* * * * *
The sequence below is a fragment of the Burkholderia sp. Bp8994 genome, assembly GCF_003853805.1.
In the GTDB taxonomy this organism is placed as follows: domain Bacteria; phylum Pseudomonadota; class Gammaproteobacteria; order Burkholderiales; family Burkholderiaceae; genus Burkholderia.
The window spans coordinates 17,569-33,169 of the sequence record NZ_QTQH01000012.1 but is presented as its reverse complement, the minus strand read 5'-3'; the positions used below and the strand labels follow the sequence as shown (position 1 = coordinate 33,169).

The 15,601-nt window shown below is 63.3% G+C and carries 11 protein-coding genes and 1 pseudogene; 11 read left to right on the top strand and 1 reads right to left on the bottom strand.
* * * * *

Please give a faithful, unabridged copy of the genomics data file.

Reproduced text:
The sequence below is a fragment of the Burkholderia sp. Bp8994 genome, assembly GCF_003853805.1.
In the GTDB taxonomy this organism is placed as follows: domain Bacteria; phylum Pseudomonadota; class Gammaproteobacteria; order Burkholderiales; family Burkholderiaceae; genus Burkholderia.
The window spans coordinates 17,569-33,169 of the sequence record NZ_QTQH01000012.1 but is presented as its reverse complement, the minus strand read 5'-3'; the positions used below and the strand labels follow the sequence as shown (position 1 = coordinate 33,169).

The 15,601-nt window shown below is 63.3% G+C and carries 11 protein-coding genes and 1 pseudogene; 11 read left to right on the top strand and 1 reads right to left on the bottom strand.